ABBOTSFORD, B.C.--Don Cherry has singlehandedly made Nazem Kadri into North America's most famous minor pro hockey player by using his Coach's Corner platform to rail against Maple Leaf GM Brian Burke on almost a weekly basis for refusing to make Kadri a full-time NHLer.
There are pluses and minuses to such notoriety. On Saturday night, it meant that with the home town Abbotsford Heat offering the home fans little to cheer about in a half-empty, half-interested arena, those in attendance may not have been familiar with every enemy skater but they sure knew to boo Kadri every time he touched the puck.
"I don't know what I did to them," smiled Kadri afterwards. "It's not the first time it has happened in an away rink. I think it's a good thing."
Even more of a probable motivation for Kadri was to respond to the good-natured ribbing he'd taken from Marlies teammate Colton Orr earlier in the day after choosing not to go on the ice for an optional morning skate after not being on the ice the day before as the club travelled to British Columbia for Game 3 of their AHL best-of-seven series against the Heat.
"You better be good tonight," chided Orr, currently ineligible to play in the AHL playoffs because of roster limits but a strong veteran presence in the dressing room for head coach Dallas Eakins anyway.
Kadri sure was good. More important, he was very good very early, scoring just 58 seconds into the game on a lightning-fast wraparound past Abbotsford goalie Leland Irving, a quick start the Marlies rode to a solid 4-1 triumph and a two games to one lead in the series over the Calgary Flames minor-league affiliate.
"That was huge," said Kadri about his goal. "The last two games they got the first goal and we were kind of on our heels a little bit. We talked today about having a good start and getting that first goal. Once we did, you could see them tighten up a little bit.
"We just took off from there."
The 21-year-old Kadri is the most dynamic offensive player in this series, and alongside Matt Frattin and Jerry D'Amigo, he has centred the most dangerous line in the series. After dropping the opener, the red-hot Marlies have used that unit effectively to help win the past two games and move to 5-1 in the post-season, and in so doing have assured themselves of at least one more home game this spring, either in this round or the next.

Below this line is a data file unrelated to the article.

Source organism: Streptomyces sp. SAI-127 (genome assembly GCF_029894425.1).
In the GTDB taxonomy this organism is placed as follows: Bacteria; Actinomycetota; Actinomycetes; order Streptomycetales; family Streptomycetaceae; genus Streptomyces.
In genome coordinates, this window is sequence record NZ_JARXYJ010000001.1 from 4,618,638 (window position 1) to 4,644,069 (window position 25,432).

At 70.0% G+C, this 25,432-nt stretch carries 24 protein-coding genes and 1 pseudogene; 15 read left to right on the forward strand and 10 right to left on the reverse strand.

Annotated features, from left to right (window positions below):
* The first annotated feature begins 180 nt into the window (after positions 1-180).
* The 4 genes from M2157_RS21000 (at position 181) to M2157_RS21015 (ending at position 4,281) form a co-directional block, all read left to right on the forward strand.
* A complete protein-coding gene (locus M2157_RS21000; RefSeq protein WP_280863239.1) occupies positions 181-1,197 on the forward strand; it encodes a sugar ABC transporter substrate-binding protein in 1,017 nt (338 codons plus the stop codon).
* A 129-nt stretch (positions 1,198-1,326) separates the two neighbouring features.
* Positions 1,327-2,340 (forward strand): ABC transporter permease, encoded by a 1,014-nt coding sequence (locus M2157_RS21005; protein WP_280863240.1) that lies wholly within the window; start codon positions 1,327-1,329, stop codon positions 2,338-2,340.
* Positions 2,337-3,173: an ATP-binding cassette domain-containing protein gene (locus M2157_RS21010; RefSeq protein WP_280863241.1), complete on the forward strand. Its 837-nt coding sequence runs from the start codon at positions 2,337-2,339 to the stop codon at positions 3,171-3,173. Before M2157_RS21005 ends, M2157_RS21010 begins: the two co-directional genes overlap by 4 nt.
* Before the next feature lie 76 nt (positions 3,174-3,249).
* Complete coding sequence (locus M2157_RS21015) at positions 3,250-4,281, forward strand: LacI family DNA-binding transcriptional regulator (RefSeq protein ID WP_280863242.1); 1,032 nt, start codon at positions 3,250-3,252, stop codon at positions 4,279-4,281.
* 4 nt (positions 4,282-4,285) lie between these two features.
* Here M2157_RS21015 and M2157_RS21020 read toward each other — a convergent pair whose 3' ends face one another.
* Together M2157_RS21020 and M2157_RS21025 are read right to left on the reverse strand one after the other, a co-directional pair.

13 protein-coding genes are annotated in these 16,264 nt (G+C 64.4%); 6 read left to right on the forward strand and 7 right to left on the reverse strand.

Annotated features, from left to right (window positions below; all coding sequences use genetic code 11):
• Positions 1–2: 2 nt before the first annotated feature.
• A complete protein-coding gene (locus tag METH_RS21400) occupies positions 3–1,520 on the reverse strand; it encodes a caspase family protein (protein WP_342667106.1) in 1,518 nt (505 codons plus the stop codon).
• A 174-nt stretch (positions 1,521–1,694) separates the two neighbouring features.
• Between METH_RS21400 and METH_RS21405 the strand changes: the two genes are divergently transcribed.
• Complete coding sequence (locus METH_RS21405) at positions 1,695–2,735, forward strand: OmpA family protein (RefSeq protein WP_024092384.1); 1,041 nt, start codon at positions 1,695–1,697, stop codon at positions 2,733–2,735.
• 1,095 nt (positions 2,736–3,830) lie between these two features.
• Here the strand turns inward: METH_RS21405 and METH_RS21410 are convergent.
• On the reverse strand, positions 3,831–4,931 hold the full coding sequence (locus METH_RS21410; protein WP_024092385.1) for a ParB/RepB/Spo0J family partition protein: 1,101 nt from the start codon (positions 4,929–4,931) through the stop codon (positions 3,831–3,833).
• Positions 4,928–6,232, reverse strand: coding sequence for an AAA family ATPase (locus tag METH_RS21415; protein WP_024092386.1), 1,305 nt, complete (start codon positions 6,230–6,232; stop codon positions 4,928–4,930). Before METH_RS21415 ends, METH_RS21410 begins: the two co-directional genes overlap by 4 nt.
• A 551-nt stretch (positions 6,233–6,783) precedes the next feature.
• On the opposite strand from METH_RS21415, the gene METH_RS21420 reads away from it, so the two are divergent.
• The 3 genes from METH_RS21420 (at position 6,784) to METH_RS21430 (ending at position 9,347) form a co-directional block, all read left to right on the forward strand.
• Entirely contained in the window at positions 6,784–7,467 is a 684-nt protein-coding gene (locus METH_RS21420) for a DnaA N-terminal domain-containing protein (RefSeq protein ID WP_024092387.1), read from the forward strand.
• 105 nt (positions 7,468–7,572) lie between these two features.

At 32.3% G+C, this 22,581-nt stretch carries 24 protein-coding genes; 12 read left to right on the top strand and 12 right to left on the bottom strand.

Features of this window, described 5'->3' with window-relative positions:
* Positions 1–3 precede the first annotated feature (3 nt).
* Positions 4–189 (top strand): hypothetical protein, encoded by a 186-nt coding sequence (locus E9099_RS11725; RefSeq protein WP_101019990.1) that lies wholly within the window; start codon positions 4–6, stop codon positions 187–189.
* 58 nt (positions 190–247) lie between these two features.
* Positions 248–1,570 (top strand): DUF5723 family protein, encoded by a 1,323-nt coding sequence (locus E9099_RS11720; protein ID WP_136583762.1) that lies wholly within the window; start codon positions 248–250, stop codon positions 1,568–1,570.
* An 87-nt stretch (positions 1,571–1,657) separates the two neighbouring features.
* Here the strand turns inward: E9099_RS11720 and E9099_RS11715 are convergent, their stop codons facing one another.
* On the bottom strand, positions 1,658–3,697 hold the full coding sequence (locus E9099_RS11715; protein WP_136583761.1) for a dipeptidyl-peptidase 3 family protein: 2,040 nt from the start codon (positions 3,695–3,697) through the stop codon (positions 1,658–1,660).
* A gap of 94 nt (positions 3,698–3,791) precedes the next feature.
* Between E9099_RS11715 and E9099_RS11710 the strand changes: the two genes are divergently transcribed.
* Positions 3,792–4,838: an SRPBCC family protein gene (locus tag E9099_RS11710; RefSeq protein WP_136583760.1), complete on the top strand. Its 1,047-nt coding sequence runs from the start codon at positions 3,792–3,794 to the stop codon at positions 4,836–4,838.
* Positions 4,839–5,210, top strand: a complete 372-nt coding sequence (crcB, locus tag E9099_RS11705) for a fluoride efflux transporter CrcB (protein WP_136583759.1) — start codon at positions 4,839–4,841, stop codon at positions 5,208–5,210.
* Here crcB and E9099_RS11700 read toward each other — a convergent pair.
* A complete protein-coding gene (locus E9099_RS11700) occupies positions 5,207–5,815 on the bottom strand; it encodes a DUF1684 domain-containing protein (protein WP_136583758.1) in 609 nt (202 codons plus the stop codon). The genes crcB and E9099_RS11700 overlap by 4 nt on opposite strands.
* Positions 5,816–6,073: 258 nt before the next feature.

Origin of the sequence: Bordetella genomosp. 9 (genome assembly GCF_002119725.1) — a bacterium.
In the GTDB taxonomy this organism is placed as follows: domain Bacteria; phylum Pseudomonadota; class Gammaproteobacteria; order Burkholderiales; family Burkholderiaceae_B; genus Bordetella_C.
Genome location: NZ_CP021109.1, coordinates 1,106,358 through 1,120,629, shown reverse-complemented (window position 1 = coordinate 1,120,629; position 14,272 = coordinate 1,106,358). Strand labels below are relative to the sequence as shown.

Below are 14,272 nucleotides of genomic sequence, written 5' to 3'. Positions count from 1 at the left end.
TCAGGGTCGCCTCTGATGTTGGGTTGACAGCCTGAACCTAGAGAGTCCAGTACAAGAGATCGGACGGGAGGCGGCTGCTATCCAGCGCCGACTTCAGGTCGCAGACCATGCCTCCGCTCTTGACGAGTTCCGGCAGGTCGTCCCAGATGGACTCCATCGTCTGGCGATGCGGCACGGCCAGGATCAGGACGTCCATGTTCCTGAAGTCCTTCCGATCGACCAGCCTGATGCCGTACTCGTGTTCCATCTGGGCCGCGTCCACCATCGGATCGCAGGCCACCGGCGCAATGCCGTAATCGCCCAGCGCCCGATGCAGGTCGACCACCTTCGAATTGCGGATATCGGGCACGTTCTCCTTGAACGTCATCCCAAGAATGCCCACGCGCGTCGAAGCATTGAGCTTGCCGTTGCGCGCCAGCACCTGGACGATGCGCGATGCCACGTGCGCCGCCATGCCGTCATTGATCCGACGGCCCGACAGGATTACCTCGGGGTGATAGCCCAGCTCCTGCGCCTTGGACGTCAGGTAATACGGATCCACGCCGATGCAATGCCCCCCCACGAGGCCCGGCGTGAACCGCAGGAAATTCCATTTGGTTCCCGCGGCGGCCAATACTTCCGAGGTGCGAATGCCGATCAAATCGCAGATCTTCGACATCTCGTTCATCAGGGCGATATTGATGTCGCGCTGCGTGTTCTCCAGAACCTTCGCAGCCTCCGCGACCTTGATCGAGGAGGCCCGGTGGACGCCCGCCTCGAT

Games 4 and 5 are in Abbotsford on Tuesday and Wednesday, with Game 6 back in Toronto, assuming the Heat get at least one home win in this 2-3-2 series format. The winner of the series will play the survivor of the San Antonio-Oklahoma City series in the Western Conference final.
Frattin, Marcel Mueller and Phillipe Dupuis also scored for the Marlies. Nicolas Deschamps, picked up during the season from the Anaheim organization for Luca Caputi, had three assists and was plus-3, while netminder Ben Scrivens stopped 20 shots for the win. The Marlies have scored nine goals in two games against a defensively stout Heat squad that had won 11 straight before losing Game 2 in this series.
"The early goals really helps to draw them out of their defensive system and forces them to play a way they're not comfortable," said Eakins. "Both teams were a bit tired after all the travel on Friday. We made mistakes that were driving us coaches crazy, but so were they."
Kadri had a goal and two assists in that Game 2 triumph and continues to produce in the AHL post-season, another level in his progression to the NHL.
"I want to be one of those players who steps up when the team needs me to step up," said Kadri. "I'm playing with some great players. It's like they can't guard all of us all the time.
At one point, Kadri was on the ice with D'Amigo and Frattin, while Jake Gardiner and Jesse Blacker were on the back end, a fivesome that just might be on the ice with the Leafs as a group in the near future.
"It's very interesting," smiled Kadri, who has six points in the Marlies six playoff games. "But at the same time, when we're on the ice together, we're not thinking about that kind of stuff. I know the Leafs didn't get the results they wanted this season, but I think the future is definitely bright."
Kadri admits he gets a kick out of Cherry's spirited pokes at Leaf management on his behalf.
"Really, it's nice to have him have my back a little bit," said Kadri, who played for Cherry in the CHL Top Prospects game in his draft year. "There were times I was a little down on myself and I was wondering why I was wasn't getting those minutes in the NHL. Having him think so highly of me made me want to push myself even harder. Just to make what he's saying make sense."
Abbotsford changed goaltenders for the game after Danny Taylor played well in the series opener but was shaky in Game 2. Irving wasn't much better in Game 3 while facing only 26 shots, while the decision to insert winger Akim Aliu in place of enforcer Pierre-Luc Letourneau Leblond didn't pay dividends either.
Abbotsford's top forward, Krys Kolanos, has gone silent since ripping up the first round with four goals and four assista in a three-game sweep over the Milwaukee Admirals. He has only one assist in three games against the Marlies, with Eakins deploying the defensive pairing of Korbinian Holzer and trade deadline acquisition Mark Fraser against Kolanos as often as possible.
The only discouraged Marlie might have been forward Greg Scott, a native of Victoria, B.C. who had his mother and grandmother in attendance but was miffed at himself after missing a second period breakaway while the Marlies were shorthanded.
"How many of those have I missed?" said the good-natured Scott in mock exasperation as he hustled off to visit with his relatives.